2012 UROC 100k Preview

UROC 100k 2012Now in its second year, the Ultra Race of Champions (UROC 100k) is once again drawing a strong field comprised of competitors with a wide range of backgrounds. The doubling of the prize purse from $10,000 to $20,000 – 1st: $5,000; 2nd: $2,000; 3rd: $1,500; 4th: $1,000; 5th: $500 – has also meant a fresh infusion of talent. The only damper on that is a number of entrants who won’t be racing – a natural result of this being a late-season race. Here’s how the elite fields (like the Run Rabbit Run 100 two weekends ago, there are two separate fields, Correction: but unlike RRR100, all runners are eligible for the big prize money) stack up.

Injinji UROC 100kAs you might have guessed, iRunFar.com will be livecasting this year’s UROC 100k, which kicks off at 7 am EDT on Saturday, September 29. You can follow all the action on our 2012 UROC 100k Live Coverage page and on iRunFar’s Twitter feed.

Thanks to Injinji for sponsoring iRunFar’s coverage of the race.

Men’s Field – 2012 UROC 100k

The talent at the front the UROC men’s field leaves me at a loss for where to start, so we’ll start with seniority.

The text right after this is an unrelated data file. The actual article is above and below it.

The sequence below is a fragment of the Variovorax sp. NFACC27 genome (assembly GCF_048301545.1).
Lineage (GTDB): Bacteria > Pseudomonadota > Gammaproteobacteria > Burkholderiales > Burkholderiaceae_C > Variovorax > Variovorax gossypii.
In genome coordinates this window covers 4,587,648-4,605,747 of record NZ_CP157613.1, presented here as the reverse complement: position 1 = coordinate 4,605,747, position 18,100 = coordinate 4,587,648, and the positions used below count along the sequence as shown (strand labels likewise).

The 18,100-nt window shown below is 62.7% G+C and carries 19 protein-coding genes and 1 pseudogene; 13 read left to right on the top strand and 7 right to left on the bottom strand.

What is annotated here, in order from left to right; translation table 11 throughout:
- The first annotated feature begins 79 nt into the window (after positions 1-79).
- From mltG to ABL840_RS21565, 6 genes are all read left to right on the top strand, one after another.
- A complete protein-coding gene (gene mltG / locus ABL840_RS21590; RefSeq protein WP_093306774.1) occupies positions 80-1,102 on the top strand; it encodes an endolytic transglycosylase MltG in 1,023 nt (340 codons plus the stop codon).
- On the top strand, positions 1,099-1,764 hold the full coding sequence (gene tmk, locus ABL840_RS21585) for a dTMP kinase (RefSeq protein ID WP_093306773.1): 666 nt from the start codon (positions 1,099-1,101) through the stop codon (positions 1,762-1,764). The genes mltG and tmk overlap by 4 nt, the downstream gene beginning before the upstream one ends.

Dave Mackey has probably won more USATF ultrarunning national championships than anyone else and, if he’s got a distance where he’s king, it’s at 100k. Just because he’s logged more years ultrarunning than a handful of his top competitors combined doesn’t mean he’s over the hill, if anything, he’s all the more dangerous from all of his experience.

It might be hard believe, another Dave, Dave James has the second longest ultrarunning history among those who have a chance to hit the podium. While James has excelled at faster 100 milers, he recently got an eduction in perseverance as he shivered and suffered through the back half of the Run Rabbit Run 100 just two weeks prior to UROC game day… though that’s gotta take something out of his legs.

The next three podium contenders all started running ultras in 2007 and have racked up impressive resumes since then. Nick Clark is a 100-mile beast – with many notable thirds, although he’s also the only person to ever run two Western States 100 under 16 hours on the modern courses. Third place finishes at Western States and the Leadville 100 this summer show he’s in top form. Here’s what Nick had to say a week ago about this year’s UROC: